To convince the regular members – and, through them, the rest of the population, that whatever the brass had decided was ‘in the people’s best interest’!
And to inform the higher-ups about the real situation ‘in the field’.

In a nutshell, it was the party activist’s job to keep the party together!

‘OK, to keep the party together… that makes sense… but … whose interests were promoted by the almighty party?
And why had the whole thing collapsed like a house of cards?’

Let me answer your second question first.
The whole thing had collapsed like a house of cards because there was no other alternative.

Because there was no alternative to ‘the’ party!

Because those at the top had drifted away from reality.
Because those at the top had been driven away from reality by those below them. Who had been acting in a rational manner!
Who in their right mind would contradict a powerful figure?!? Specially when there’s no alternative? When you, the ‘middle man’ see no way out? What alternative do you have but to become an yes-man? Who utters only what the higher-ups want to hear and keeps mum about everything else?

See what I mean?
Do you finally understand Frank Herbert’s message?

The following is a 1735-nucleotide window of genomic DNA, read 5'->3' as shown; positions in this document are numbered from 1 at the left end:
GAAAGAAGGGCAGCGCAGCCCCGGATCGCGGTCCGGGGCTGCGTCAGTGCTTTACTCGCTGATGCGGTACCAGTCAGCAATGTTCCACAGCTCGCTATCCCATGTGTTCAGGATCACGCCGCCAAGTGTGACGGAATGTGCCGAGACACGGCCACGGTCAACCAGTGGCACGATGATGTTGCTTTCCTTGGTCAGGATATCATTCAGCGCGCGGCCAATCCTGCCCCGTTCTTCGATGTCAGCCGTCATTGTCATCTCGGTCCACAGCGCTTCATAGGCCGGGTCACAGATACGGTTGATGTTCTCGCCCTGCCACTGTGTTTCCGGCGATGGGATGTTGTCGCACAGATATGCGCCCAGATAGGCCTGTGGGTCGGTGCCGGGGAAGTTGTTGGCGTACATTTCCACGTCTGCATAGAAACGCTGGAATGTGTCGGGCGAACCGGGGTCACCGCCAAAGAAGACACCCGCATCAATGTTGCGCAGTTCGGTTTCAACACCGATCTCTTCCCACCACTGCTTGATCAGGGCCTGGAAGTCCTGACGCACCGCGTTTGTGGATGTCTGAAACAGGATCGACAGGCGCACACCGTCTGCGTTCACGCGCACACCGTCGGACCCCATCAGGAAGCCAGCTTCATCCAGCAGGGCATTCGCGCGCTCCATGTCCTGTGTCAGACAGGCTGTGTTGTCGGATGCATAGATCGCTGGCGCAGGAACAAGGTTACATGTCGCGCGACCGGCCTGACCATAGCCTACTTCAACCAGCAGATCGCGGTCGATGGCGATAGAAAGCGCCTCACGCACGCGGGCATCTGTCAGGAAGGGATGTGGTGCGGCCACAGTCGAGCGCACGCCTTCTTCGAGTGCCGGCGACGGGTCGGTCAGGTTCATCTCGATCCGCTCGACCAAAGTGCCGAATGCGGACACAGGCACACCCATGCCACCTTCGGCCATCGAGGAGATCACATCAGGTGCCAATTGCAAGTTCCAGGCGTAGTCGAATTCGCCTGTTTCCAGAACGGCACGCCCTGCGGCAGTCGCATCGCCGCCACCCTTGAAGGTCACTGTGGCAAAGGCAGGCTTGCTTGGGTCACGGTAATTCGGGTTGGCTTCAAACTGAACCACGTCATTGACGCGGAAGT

Do you still wonder why all authoritarian regimes eventually succumbs, being eaten from inside out by corruption?

‘Now you’ve lost me!
Are you implying that by actively promoting ideas, and acting as a back-bone for a political party, one becomes an ‘accomplice’? An enabler?!?’

Well, let me answer your first question now!
‘Whose interests were promoted by the almighty party?’

On the face of it, the main ‘beneficiary’ was ‘the people’.
Practically… the people had become ‘hungry’.
‘Hungry’ enough to applaud when the dictator had been assassinated on Christmas Night in 1989

You see, every established system tends to put its own survival before anything else.
Every individual member of the system wants to conserve its position. Which is a reasonable thing.
The problem with ‘single’ parties being what I’ve mentioned above. The party slowly drifts away from reality for the simple reason that there’s no competition to keep them ‘moored’.
‘No real alternative in sight’ allows any ‘single system’ to construe their own ‘alternative’ reality. Made of “alternative facts”.

So!
You may promote whatever ideas you want. How ever actively you want to do it.
Be the back-bone of any political party – or any other organization, you see fit.